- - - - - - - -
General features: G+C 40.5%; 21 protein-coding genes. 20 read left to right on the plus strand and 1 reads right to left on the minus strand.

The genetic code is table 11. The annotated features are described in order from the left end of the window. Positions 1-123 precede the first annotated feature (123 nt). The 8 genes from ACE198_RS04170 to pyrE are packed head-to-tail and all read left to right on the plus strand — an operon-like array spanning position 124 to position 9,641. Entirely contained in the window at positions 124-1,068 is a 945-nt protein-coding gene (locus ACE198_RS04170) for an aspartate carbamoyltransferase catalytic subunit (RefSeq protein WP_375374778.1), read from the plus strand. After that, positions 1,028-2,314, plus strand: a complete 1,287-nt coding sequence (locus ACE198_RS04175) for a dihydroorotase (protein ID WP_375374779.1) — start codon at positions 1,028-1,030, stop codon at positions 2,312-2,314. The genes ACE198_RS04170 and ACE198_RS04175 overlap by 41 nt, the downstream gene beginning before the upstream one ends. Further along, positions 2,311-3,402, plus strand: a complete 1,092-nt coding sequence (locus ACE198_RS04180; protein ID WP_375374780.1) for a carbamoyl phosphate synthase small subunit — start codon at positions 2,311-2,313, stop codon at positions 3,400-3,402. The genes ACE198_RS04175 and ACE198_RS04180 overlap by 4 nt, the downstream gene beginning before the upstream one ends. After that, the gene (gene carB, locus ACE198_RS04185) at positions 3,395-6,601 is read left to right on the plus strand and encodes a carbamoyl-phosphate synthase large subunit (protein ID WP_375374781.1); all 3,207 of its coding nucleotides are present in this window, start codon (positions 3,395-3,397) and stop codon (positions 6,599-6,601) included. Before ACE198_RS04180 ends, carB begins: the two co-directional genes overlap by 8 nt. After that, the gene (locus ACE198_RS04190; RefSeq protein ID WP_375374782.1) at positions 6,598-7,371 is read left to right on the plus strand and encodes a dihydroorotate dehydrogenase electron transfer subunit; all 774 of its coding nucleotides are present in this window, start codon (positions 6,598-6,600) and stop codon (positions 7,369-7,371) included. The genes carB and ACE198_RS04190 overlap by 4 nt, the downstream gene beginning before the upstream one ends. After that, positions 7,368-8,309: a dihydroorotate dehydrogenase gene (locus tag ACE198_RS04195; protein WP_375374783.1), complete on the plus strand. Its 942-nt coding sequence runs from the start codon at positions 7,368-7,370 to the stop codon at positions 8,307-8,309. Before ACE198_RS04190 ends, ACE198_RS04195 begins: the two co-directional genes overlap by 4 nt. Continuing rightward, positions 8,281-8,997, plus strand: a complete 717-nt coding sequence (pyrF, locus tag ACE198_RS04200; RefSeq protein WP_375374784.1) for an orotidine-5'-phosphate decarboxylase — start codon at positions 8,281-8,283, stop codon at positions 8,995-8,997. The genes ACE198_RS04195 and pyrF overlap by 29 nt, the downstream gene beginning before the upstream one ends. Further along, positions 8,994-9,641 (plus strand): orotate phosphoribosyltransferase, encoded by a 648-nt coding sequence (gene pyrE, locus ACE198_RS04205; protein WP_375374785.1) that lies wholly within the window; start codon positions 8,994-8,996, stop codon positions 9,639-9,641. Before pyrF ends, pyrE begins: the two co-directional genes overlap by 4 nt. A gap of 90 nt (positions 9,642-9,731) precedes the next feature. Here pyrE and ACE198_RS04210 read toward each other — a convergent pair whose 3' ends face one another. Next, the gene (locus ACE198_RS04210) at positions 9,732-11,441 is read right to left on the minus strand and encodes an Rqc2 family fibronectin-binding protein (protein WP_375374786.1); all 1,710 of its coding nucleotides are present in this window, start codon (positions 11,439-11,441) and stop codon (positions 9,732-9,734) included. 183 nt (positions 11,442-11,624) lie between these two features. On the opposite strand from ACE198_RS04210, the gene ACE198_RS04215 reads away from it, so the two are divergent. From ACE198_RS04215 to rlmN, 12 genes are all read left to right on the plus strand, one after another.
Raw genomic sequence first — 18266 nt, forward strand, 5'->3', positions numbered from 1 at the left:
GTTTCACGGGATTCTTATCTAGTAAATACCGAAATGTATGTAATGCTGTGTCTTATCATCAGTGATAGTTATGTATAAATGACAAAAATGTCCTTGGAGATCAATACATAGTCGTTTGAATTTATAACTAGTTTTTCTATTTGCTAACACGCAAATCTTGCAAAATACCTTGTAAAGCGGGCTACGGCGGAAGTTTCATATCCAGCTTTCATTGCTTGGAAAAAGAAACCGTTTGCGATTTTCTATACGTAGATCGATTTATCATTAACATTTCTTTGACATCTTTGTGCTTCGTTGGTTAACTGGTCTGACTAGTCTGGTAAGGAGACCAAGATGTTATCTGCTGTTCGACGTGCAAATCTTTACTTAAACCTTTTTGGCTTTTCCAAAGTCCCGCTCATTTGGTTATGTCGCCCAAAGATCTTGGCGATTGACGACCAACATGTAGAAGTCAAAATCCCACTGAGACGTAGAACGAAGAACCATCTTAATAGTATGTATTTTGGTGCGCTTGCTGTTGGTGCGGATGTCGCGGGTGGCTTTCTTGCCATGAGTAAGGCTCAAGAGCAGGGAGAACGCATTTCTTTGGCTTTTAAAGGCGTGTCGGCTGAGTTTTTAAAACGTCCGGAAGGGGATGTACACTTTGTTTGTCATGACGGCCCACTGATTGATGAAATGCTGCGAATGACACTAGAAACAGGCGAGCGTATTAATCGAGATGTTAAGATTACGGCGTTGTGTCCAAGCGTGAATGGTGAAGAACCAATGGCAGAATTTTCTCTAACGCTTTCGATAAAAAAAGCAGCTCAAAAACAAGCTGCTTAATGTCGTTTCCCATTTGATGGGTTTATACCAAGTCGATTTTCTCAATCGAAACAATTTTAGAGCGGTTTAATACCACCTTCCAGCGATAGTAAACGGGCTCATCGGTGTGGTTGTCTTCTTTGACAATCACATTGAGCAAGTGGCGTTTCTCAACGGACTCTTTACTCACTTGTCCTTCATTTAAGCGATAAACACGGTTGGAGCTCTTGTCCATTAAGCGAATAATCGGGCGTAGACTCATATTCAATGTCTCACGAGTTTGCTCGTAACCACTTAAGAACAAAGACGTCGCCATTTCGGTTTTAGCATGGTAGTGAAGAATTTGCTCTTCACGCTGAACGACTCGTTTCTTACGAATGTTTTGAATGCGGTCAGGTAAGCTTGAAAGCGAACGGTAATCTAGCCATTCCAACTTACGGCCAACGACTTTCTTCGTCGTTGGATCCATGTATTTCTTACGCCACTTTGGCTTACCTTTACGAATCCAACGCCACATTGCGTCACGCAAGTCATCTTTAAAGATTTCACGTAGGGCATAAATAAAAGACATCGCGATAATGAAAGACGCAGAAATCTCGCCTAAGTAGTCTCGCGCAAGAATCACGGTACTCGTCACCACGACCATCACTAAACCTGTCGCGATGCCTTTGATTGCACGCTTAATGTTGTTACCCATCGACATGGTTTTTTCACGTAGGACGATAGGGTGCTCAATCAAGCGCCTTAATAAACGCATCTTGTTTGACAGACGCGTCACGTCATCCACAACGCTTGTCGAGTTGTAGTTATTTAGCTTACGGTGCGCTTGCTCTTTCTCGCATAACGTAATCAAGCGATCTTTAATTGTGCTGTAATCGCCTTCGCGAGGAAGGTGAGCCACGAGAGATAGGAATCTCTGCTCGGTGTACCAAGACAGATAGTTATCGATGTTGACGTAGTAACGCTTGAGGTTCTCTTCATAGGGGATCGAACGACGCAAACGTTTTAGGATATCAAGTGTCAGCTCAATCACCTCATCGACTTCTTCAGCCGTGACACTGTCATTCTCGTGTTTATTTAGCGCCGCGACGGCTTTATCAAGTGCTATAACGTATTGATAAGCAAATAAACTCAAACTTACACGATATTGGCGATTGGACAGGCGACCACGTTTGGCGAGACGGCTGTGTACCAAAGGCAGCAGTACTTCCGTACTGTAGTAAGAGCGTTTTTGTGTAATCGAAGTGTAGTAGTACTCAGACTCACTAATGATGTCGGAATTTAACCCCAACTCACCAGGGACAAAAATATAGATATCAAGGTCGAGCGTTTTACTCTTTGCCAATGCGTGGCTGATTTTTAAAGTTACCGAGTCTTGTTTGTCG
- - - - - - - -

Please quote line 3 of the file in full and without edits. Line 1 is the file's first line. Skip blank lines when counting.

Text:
Raw genomic sequence first — 18266 nt, forward strand, 5'->3', positions numbered from 1 at the left: